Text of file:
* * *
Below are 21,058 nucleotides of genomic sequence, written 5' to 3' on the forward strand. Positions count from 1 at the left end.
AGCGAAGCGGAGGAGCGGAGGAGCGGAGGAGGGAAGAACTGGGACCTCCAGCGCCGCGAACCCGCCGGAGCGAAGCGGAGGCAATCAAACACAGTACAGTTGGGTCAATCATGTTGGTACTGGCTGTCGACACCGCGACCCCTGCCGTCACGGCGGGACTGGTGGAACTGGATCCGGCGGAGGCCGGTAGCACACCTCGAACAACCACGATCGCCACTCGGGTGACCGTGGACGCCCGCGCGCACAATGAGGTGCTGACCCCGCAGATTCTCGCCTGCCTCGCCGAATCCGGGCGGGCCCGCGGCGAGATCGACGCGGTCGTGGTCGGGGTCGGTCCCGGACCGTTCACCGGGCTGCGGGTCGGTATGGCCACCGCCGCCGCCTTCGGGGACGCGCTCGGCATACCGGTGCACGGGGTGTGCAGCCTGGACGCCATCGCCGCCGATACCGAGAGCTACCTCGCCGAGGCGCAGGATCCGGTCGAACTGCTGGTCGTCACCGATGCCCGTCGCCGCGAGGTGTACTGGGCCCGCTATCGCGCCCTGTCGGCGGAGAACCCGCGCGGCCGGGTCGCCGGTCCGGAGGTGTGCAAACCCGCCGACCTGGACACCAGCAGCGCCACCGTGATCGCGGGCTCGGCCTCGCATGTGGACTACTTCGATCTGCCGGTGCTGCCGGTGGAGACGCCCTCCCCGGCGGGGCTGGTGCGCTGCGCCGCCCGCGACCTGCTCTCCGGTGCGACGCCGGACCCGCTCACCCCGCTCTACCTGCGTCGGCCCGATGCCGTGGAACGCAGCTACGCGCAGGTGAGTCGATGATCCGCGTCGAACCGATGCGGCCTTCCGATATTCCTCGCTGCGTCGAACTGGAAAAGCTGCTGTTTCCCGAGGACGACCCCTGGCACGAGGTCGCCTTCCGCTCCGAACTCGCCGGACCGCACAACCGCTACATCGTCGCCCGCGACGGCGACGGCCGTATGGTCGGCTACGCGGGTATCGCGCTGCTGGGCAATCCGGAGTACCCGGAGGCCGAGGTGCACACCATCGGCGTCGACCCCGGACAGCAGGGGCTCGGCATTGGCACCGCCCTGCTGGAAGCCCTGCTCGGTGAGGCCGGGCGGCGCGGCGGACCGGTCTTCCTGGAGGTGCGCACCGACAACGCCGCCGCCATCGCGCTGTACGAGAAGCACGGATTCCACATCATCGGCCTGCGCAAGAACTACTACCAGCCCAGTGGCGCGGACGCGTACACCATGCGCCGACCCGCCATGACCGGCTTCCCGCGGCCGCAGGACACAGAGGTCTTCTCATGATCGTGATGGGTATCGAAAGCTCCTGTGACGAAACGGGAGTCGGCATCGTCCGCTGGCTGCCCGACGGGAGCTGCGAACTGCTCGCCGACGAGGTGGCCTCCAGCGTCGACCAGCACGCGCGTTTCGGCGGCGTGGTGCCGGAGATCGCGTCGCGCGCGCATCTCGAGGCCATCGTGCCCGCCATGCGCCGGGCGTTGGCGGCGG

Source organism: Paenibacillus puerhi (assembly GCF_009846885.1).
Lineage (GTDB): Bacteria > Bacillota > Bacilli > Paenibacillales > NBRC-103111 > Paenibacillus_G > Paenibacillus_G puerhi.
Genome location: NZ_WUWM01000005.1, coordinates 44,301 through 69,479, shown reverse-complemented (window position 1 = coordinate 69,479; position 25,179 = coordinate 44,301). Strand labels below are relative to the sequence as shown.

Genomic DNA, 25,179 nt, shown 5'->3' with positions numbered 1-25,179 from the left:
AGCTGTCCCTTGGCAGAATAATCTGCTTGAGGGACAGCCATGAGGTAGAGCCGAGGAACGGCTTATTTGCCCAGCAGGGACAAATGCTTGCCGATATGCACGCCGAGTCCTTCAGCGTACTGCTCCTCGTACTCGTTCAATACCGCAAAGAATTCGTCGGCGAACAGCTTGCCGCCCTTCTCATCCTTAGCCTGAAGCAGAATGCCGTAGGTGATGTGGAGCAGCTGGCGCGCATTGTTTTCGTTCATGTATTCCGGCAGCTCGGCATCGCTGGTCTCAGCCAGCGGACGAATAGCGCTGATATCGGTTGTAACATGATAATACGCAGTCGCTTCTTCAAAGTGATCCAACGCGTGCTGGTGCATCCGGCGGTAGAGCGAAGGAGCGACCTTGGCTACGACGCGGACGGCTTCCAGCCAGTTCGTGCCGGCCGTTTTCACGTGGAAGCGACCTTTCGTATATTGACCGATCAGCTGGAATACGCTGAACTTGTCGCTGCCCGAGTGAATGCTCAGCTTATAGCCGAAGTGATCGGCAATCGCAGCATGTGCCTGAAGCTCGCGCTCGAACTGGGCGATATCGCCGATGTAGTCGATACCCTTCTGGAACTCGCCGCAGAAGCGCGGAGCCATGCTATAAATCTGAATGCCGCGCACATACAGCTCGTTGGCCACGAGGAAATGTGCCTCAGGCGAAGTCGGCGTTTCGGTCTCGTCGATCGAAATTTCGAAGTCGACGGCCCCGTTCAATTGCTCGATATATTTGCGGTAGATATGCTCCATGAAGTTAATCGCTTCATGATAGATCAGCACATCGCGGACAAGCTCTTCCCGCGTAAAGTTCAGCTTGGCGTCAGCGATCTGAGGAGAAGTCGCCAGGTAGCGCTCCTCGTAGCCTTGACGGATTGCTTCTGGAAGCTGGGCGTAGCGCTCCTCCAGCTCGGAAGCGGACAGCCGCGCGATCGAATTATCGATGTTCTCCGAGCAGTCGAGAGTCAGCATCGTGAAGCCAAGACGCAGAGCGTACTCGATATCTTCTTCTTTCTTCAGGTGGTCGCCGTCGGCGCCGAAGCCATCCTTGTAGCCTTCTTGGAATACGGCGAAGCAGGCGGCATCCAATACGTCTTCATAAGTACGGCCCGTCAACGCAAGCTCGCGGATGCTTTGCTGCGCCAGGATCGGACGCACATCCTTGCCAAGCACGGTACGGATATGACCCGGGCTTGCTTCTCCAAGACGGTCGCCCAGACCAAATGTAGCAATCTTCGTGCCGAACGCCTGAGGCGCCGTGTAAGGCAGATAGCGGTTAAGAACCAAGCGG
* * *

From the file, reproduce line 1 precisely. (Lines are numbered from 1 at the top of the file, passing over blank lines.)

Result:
Below are 21,058 nucleotides of genomic sequence, written 5' to 3' on the forward strand. Positions count from 1 at the left end.